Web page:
For all the pomp and ceremony that took place on July 1, 1965, and the serious work that followed in the Hall of the House of Representatives at the State Capitol, this conclave was, ironically, one that nobody in a position of power in Connecticut had wanted—not the governor nor leaders of the Republican or Democratic parties, including the legendary John M. Bailey, Democratic state and national chairman. They had become accustomed to the structure of power in the old system, a state house of representatives controlled by Republicans from small towns and a state senate controlled by Democrats from the cities, and almost always in recent years a Democratic governor. The intervention of the federal courts in the 1960s unleashed political uncertainty. However, when it came time to pick delegates, the most impressive group of luminaries sought to become delegates through a process of selection of nominees by state and regional political leaders. And so the conclave included former governors, senators, ambassadors, judges, legislators and mayors—all succeeded in being part of a historic event that for many served as a career capstone. Though I would go on to state and federal office, my public service “portfolio” was rather thin at the time. But thanks to local and state Republican leaders who took an interest in me, I was now on the big stage debating with well-known public figures on issues of importance and feeling more than a little apprehension.
The first debate occurred when we adopted rules of organization and procedure. Our floor leaders, Ella Grasso for the Democrats and H. Meade Alcorn Jr. for the Republicans (a Hartford lawyer and former Republican national chairman), advanced the key rule that no proposal could be approved by the convention and sent to voters unless it received a two-thirds majority vote. They said it was intended to insure bipartisan cooperation. Since Connecticut had a history of strong party control at the time, several delegates (myself among them) were suspicious that we could be in for a “bossed convention.” We resisted, arguing for a more liberal rule, and lost. And we lost again when I sought an expanded number of committees to consider a broader range of constitutional issues.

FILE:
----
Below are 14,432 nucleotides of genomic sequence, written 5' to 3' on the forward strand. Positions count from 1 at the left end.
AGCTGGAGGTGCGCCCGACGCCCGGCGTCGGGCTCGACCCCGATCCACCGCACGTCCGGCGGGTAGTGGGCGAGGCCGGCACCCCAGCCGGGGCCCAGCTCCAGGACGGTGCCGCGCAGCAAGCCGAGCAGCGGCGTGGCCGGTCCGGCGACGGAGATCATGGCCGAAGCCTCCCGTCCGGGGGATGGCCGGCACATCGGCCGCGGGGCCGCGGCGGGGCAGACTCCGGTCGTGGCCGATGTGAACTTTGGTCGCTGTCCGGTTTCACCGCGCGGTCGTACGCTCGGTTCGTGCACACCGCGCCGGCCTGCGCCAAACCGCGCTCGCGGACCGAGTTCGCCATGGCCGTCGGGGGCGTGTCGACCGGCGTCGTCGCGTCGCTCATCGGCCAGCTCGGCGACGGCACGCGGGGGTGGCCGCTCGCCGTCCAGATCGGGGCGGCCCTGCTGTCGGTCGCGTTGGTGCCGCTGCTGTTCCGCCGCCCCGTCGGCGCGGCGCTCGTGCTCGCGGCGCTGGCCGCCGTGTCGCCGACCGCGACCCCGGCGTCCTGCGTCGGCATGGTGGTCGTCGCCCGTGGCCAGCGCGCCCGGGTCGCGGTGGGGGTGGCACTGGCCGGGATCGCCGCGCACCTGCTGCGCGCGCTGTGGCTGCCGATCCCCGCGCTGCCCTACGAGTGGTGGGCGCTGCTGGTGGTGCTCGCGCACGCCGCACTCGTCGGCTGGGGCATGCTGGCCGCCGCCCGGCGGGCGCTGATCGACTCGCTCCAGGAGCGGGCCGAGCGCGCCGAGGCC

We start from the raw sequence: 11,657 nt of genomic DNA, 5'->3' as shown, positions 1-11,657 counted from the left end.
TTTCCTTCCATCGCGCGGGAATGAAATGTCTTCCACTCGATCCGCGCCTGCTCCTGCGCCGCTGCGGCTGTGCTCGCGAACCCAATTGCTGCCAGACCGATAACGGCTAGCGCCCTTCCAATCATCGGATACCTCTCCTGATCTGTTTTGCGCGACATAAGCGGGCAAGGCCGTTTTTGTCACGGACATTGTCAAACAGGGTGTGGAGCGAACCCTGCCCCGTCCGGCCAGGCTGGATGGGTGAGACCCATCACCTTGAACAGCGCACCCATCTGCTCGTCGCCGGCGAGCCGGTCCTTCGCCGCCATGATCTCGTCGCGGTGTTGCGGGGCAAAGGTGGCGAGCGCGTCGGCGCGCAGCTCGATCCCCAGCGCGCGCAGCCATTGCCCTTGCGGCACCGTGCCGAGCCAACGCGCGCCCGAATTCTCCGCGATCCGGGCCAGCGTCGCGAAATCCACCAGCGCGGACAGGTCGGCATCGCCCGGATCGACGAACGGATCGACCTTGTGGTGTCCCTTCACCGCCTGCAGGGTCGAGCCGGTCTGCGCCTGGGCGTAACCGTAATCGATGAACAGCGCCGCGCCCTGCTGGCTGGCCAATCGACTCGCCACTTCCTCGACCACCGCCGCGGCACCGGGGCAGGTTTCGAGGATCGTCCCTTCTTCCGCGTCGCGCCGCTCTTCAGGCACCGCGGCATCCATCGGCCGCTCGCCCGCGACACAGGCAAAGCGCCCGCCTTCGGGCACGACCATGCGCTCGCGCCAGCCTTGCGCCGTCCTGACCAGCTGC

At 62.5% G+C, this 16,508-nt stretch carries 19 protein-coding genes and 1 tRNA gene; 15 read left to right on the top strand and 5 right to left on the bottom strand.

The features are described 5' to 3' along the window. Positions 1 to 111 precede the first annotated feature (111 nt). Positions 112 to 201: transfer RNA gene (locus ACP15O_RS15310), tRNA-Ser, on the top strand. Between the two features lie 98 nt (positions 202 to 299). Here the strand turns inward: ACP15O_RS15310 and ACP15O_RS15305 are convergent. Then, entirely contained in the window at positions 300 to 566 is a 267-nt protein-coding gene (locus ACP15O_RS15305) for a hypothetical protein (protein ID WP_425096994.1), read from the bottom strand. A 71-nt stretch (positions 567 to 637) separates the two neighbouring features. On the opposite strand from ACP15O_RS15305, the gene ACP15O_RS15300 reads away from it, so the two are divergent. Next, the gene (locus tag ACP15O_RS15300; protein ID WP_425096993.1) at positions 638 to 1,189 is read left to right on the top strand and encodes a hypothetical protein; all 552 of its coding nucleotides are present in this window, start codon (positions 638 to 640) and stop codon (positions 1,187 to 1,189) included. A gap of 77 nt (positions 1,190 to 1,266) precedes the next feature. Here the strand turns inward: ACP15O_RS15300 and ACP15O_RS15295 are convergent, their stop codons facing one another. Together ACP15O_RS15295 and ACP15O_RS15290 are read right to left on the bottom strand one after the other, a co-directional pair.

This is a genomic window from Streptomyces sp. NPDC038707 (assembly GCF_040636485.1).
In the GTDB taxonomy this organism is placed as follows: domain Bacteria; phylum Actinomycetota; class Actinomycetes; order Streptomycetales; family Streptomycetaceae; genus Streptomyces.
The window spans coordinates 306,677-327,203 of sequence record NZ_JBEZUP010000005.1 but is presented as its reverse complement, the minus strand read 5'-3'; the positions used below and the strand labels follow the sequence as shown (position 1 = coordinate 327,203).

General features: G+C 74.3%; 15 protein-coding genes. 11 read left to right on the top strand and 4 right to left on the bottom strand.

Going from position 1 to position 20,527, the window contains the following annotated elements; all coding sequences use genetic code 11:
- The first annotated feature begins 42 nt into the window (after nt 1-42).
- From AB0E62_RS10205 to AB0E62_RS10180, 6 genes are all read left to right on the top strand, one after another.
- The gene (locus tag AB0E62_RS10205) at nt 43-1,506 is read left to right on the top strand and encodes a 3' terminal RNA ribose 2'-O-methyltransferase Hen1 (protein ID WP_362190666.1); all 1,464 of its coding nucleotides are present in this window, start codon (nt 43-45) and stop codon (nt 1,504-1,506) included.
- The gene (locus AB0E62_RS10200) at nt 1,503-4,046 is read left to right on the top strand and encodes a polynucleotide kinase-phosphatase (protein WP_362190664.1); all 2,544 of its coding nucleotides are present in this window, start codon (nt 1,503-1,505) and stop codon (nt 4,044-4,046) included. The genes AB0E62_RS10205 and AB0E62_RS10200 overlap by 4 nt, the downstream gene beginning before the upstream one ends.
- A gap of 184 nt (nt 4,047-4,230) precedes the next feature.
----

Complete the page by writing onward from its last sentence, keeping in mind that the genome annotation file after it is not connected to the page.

In the final analysis, the clear need to make important revisions to the Constitution of 1818 beyond our mandate concerning legislative apportionment was accommodated by the rules and willingness of the leaders. The first order of business, though, was to establish new legislative districts for both our state house and senate based on the new federal standard and to provide a strong means of resolving future political stalemates over reapportionment. In addition, we revised Article 8 to formally recognize our entire system of public education, which would become so important in the next decade when advocacy groups and lawsuits moved to establish equal educational funding. Regarding the executive branch (Article 4), we established an elaboration of executive succession and a stronger executive veto authority subject to mandatory legislation review. For voting rights, we eliminated the mandatory party-lever voting and streamlined the process for amending our state constitution. We did some general editing, to make the state constitution read like a modern document while preserving ancient truths.
In retrospect, 50 years later, the rules fight on opening day served to remind our leaders that we had a broader agenda for consideration on that historic occasion. They must have gotten the message, and we did act on urgent matters requiring actions that were overdue. During the summer of 1965, I learned a lot about politics, people, history, and leadership. To be able to help rewrite our state constitution was heady stuff, especially for someone so young. Of the junior members, several would go on to high office, myself included. Thomas J. Meskill and Ella T. Grasso would become back-to-back state governors in the 1970s, James J. Kennelly became speaker of the Connecticut house, Malcolm Baldrige served as U.S. secretary of commerce, and JoAnne Kiely Kulawiz became the first female trial judge in state history. In fact, the 13 women who were delegates were the first women in Connecticut history to participate in the writing of our state constitution.
The amended constitution was approved by the voters of Connecticut in a general referendum on December 14, 1965 by a 2-to-1 margin. Over the years, many delegates have died—approximately 70 members of the original 84-person delegation are gone. I remember them all with great affection and respect.
Lawrence J. DeNardis is a former state and U.S. legislator and president of the University of New Haven. He is currently on the board of regents for Connecticut Higher Education and the board of Connecticut Humanities and is working on a book about the state constitution, to coincide with the 375th anniversary of the Fundamental Orders.